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Repeat Pregnancies Among Teenagers On The Increase

Date:
January 28, 2009
Source:
University of Nottingham
Summary:
An expert in health services is calling for urgent action to improve contraceptive advice and services to reduce the growing number of repeat teenage pregnancies in the United Kingdom.

An expert in health services at The University of Nottingham is calling for urgent action to improve contraceptive advice and services to reduce the growing number of repeat teenage pregnancies in the United Kingdom.

Using national abortion figures for England and Wales from 1991 to 2007, provided by the Office of National Statistics and Department of Health, researchers at Nottingham found that the number of women under 20 presenting for repeat abortions has risen steadily over the last 15 years.

Jacqueline Collier, a professor of Health Services Research in the School of Nursing, Midwifery and Physiotherapy said: “Current routine contraceptive advice and services are failing to prevent repeat pregnancies to increasing numbers of young women and it may be necessary to develop targeted services to support and guide teenagers after a first abortion. These services would complement the introduction of the United Kingdom’s Family Nurse Partnership scheme, which is currently being implemented to support and guide vulnerable first-time young mothers.”

An expert in health services at The University of Nottingham is calling for urgent action to improve contraceptive advice and services to reduce the growing number of repeat teenage pregnancies in the United Kingdom.

Using national abortion figures for England and Wales from 1991 to 2007, provided by the Office of National Statistics and Department of Health, researchers at Nottingham found that the number of women under 20 presenting for repeat abortions has risen steadily over the last 15 years.

Jacqueline Collier, a professor of Health Services Research in the School of Nursing, Midwifery and Physiotherapy said: “Current routine contraceptive advice and services are failing to prevent repeat pregnancies to increasing numbers of young women and it may be necessary to develop targeted services to support and guide teenagers after a first abortion. These services would complement the introduction of the United Kingdom’s Family Nurse Partnership scheme, which is currently being implemented to support and guide vulnerable first-time young mothers.”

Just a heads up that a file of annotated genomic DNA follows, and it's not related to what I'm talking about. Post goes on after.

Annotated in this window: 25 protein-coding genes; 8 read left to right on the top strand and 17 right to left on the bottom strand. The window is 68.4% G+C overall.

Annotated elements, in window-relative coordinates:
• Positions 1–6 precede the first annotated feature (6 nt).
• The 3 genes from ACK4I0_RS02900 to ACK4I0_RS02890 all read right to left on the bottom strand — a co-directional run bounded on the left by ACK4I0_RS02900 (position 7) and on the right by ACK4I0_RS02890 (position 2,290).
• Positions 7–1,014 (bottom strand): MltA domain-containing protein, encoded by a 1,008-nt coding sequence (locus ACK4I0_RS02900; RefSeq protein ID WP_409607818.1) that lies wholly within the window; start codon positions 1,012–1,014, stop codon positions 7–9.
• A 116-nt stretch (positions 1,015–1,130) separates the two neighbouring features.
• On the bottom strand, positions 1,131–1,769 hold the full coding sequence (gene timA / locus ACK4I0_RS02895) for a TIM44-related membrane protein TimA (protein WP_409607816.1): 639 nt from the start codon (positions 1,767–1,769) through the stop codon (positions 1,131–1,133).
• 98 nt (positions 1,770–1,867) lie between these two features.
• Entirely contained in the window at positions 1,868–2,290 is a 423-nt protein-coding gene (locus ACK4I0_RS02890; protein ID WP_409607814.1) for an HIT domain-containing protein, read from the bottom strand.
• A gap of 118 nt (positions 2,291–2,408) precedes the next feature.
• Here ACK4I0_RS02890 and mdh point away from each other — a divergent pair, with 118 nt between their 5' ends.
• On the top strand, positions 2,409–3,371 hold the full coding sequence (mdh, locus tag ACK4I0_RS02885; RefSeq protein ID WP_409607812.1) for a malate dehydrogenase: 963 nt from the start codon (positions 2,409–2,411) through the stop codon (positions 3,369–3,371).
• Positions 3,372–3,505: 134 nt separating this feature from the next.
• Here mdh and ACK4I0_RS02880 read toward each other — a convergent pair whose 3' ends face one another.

The United Kingdom is recognised as having the highest rate of teenage pregnancies in western Europe, and this research has shown that termination following a previous pregnancy is on the increase.

That the vast majority of births to teenage mothers are registered outside marriage created difficulties when trying to identify the proportion of teenage mothers who are having children subsequent to their first. However, researchers used information regarding previous births and previous abortions collected from teenagers presenting for termination of pregnancy. The national abortion figures represent one of the few ways of investigating, on a national scale, whether there is an increase in the number of young women presenting with a repeat pregnancy before the age of 20 in the UK.

The research, published this month in the international journal Contraception, analysed data for England and Wales in order to explore whether there are changes in the patterns of repeat teenage pregnancies.


Story Source:

The above story is based on materials provided by University of Nottingham. Note: Materials may be edited for content and length.


Cite This Page:

University of Nottingham. "Repeat Pregnancies Among Teenagers On The Increase." ScienceDaily. ScienceDaily, 28 January 2009. <www.sciencedaily.com/releases/2009/01/090127123006.htm>.
University of Nottingham. (2009, January 28). Repeat Pregnancies Among Teenagers On The Increase. ScienceDaily. Retrieved October 1, 2014 from www.sciencedaily.com/releases/2009/01/090127123006.htm
University of Nottingham. "Repeat Pregnancies Among Teenagers On The Increase." ScienceDaily. www.sciencedaily.com/releases/2009/01/090127123006.htm (accessed October 1, 2014).

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